When we miss Mass on Sunday for no good reason, it's as if we are turning away from Christ's sacrifice of love on the Cross. Mass is the public prayer of the Church where we gather as members of His Body to ask forgiveness of our sins, to thank Him for His love for us, to learn how to be close to Him and to share in the Eucha-rist, which is Christ Himself. The Eucharist is how we allow the Holy Spirit to "work out our salvation"(Philippians 2:13) in us. That process within us continues through-out our lives and so at least every Sunday we need to participate in this eternal journey. Saying "no" to Sunday Mass without a good reason is saying "no" to the process of redemption that Christ died to give us. We turn away from the sanctifying grace we need for eternal life. If you've been away from Mass, come back. Let God know you're sorry for being away from Him. Most parishes offer the Sacrament of Confession each Saturday, or you can call your local parish office for a private ap-pointment with a priest. God loves you and wants you to come back and worship with His family, with YOUR family (Romans 8:35). We're blessed to live in a country where we can still freely worship Christ without fear. He is waiting for you.
"...All who are made sons of God by faith and baptism should come together to praise God in the midst of His Church, to take part in the sacrifice and to eat the Lord's Supper."
---Constitution on the Liturgy
Charlotte McGuffey , Salem Baptist Church
I hope everyone had a nice Thanksgiving and most of all, I hope you took time to reflect on all you have to be thankful for. In the hustle and bustle of cooking, eating, visiting with family and shopping, we sometimes overlook what Thanksgiving really means. Actually, every day should be Thanksgiving. Let’s try to be thankful every day.
Our attendance was down a bit on Sunday. Some were traveling and some were gathering with family. Hopefully, next week everyone will be back.
Our deepest sympathy is extended to Joe and Barbara Barger and family in the death of his sister last week.
I’m glad to report Reba Payne is home from the hospital and recovering from her recent surgery.
Bill Davidson’s brother, James, remains critically ill. Other cancer patients who need prayer are Mary Eslinger, Kathleen Lewis Williams, Kay Rymer Jack Ensley, Rev. Wayne Hamrick, Sandra Higgins and Haley Stone. We are still praying for Jack Pennick and Susie and Archie McNish and others.
Steve and Donna Ensley and children vacationed at St. Simon’s Island last week.
We are very excited and happy for the folks at Mt. Peria Baptist Church in Ring-gold as they start moving into their new building. They have been meeting in the American Legion building since their facility was destroyed by the April 2011 tor-nado.
I was sorry to learn of the death of Byron Kell last week. His wife is the former Carolyn Hayes. Our sympathy is extended to Carolyn and family.
YOU WILL NEVER BE SORRY:
For living a pure life.
For doing your level best.
For being kind to the poor.
For hearing before judging.
For thinking before speaking.
For harboring clean thoughts.
For being generous to an enemy.
For stopping your ears to gossip.
For standing by your principles.
For asking pardon when in error.
For being fair in business dealings.
Margie Stringer, North Whitfield Baptist
We had a very good dinner and gathering for our family dinner on Friday at the fellowship hall. All were present except Dale, Sumner and his two granddaughters. We had 27 present.
Bro. Stringer had a good service Sunday morning. I wasn’t able to go, I developed the crud over the weekend but I doctored up and went Sunday night.
Our sympathy goes out to the family and friends of Mrs. Sarah Lowery who passed away on Friday night in Tifton, Ga. They may have a memorial service later.
Glenda Reed passed away last week following a battle with cancer.
Perry Putnam passed away last week following a short illness. He had just lost his wife, Geraldine, two or three months ago.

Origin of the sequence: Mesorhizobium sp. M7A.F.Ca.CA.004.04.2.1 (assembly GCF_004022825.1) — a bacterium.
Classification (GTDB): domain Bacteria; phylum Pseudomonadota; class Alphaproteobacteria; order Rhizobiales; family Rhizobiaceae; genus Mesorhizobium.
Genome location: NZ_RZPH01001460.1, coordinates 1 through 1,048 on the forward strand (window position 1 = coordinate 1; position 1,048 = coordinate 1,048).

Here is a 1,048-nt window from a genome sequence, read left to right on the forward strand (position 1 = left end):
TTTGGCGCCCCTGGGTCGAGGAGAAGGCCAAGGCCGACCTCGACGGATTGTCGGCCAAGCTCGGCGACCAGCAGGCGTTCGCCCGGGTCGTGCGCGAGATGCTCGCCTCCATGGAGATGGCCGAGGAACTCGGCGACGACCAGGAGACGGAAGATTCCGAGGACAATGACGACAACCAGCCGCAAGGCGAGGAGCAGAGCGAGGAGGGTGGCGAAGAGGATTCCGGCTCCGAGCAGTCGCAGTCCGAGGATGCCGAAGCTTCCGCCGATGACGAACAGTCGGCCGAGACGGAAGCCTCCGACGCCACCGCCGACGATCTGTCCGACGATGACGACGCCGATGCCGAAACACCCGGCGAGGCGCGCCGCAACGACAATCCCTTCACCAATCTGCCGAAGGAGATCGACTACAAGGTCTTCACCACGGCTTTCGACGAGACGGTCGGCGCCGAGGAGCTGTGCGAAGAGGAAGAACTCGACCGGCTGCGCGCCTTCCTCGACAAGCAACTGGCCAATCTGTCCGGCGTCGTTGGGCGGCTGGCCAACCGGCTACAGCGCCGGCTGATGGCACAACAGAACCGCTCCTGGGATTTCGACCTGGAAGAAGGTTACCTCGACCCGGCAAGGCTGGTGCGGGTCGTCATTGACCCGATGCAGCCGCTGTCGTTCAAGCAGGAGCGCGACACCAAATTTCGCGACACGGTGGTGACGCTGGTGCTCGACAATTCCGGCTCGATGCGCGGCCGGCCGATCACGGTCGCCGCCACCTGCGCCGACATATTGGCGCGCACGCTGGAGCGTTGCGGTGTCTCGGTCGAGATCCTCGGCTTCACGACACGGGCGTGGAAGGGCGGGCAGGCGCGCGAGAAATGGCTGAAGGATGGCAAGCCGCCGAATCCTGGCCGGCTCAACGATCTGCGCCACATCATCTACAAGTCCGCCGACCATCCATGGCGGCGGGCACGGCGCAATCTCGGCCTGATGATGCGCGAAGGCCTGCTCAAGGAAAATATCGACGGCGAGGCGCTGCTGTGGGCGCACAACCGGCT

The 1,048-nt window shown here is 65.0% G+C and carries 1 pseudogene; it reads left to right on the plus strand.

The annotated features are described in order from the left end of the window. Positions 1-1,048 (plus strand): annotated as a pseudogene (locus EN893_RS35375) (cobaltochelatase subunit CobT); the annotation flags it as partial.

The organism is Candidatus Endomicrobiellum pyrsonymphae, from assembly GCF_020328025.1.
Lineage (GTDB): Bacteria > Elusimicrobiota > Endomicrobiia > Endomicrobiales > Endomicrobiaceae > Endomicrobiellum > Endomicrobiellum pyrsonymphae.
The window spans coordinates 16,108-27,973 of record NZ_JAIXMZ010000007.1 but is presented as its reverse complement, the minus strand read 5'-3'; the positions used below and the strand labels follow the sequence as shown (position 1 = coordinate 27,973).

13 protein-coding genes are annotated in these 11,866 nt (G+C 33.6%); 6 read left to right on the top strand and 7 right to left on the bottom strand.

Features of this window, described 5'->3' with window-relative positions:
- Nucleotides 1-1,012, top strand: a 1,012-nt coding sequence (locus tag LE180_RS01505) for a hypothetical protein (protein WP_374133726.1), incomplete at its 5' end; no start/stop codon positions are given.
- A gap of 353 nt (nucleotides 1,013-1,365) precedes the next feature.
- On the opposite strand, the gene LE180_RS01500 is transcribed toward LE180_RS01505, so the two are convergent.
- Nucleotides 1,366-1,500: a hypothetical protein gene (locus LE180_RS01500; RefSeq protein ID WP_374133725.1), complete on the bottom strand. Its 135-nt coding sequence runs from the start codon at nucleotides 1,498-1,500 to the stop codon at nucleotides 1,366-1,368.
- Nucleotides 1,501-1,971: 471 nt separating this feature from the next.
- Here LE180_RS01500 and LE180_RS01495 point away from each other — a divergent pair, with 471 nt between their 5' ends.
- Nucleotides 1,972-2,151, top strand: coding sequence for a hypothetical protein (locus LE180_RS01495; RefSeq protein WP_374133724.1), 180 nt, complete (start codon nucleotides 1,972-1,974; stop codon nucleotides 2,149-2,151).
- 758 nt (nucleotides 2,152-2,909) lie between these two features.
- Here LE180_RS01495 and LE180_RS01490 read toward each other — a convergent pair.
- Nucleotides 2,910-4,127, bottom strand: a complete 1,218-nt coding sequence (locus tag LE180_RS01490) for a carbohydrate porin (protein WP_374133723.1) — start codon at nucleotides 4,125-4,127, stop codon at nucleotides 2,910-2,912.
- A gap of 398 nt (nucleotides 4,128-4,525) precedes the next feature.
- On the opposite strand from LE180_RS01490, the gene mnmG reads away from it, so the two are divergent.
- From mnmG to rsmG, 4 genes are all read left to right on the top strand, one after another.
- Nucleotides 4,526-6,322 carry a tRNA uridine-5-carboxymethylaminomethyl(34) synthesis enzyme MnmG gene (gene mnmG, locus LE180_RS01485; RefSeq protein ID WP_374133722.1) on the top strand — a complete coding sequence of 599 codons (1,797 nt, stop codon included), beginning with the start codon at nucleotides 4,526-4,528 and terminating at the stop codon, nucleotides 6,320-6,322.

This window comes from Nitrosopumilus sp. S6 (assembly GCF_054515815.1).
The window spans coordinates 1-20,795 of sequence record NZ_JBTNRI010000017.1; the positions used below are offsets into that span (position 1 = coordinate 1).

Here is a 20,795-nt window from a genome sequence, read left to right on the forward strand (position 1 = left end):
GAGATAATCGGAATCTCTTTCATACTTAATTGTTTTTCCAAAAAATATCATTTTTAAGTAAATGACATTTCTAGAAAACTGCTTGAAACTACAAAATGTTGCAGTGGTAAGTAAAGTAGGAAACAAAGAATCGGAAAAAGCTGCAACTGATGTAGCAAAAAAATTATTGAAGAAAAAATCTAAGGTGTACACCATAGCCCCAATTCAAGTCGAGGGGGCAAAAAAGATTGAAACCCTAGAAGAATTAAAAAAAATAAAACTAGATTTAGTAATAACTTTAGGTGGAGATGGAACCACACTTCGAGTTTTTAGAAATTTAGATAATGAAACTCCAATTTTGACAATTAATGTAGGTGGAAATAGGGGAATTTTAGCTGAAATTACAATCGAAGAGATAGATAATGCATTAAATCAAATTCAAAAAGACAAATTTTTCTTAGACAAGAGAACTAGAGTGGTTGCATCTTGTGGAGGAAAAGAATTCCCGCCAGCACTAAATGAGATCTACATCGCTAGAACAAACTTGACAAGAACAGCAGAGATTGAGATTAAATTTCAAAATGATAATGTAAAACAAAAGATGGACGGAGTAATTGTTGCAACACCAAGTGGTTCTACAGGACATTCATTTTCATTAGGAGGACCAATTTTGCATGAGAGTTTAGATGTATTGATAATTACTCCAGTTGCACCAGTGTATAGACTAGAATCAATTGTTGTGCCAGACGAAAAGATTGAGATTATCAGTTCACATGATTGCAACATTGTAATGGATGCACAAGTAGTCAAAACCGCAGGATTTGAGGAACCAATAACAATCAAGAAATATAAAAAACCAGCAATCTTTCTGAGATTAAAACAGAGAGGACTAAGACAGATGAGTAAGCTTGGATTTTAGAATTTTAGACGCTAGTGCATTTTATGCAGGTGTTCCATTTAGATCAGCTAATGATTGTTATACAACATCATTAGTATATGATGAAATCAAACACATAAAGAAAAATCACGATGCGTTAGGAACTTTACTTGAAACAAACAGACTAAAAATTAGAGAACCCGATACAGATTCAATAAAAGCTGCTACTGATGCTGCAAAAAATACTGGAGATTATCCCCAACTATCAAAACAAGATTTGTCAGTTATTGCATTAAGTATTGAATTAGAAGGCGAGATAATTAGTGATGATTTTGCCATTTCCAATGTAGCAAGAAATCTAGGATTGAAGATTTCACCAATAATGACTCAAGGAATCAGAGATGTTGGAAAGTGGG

We will have our annual Christmas supper on December 8th at 6 p.m.
Our drama will be on the 15th and 16th. Saturday night at 7 p.m. and Sunday night at 6 p.m.
Happy belated birthday wishes to Connie Norman on Monday, Nov. 26th. Nancy Westmoreland had her family down on Thursday for dinner.
Remember our sick folks, Tim Key, Edna Allen, Jerry Allen, Hubert Hawkins, Edith Landen, Evelyn McNeese and Ken Hollifield in N.H.C. Also Lucille Brinkley in Woodale in Dalton. Norma and Thurman Headrick, Jerry Stanley, K.B. and James Bryson.
Our sympathy goes out to the Edgeman family in the death of Larry, who passed away on Sunday following a long illness. The family will receive friends at Ponders on Tuesday from 6 to 9. Mr. Kurt Brinkley spent from Thursday till Sunday with Nancy. I think he would just stay in Georgia.
Emma Jo Davis, Pleasant Valley Baptist Church
I hope everyone had a safe and very happy Thanksgiving with their family and friends.
My daughter, Anita was in Chicago as her son, Brandon was marching in the pa-rade with the Ooltewah High School Marching Band. We missed them but I'm sure they enjoyed their trip. Most of the other family members were able to be with us on Thanksgiving. We have so much to be thankful for. Everything may not be as we would like it but we are blessed.
Bro. David preached on Sunday morning "On the Greatest Gift Ever Given". I'm sure we all know that gift was our Lord Jesus Christ. He came to die for our sin.
We didn't have service on Sunday Evening at the Church as a group went down to Marietta for the ordination service for Justin Holcomb, Bro. David's nephew. We are so proud of Justin and wish him the very best.
On Sunday morning December 9, after the service, we will have our Christmas dinner in the church fellowship hall. Make your plans now for this date. We will not have an evening service on that Sunday.
We have missed Dewayne Hill in our services lately, as he has been very sick. Hope he is better soon. Now we know that Harry Hullender can teach, as he taught the men's class in Dewayne's place. Also missed Carolyn Denton and Denise Zinkeler as they went to Chicago with the Ooltewah band, Joel Denton is the band director. We claim Joel as he grew up here with us.
Those on our prayer list this week are: Charles Black, Ellie Pitts, Lula Petty, Louise Clark, Thurman and Norma Headrick, Chason Disheroon, he fell and crushed his heel. Emma Lou Brown, Edna Allen, Jimmy and Joyce Blassingame, Katherine Plemons, Bernice Orr, Johnny Chapman, Cody Silvey, Jan Elliott, Susie and Archie McNish, Kim Owens, our military, our missionaries and our country.
Happy Birthday Wishes to Wanda McAllister, November 30.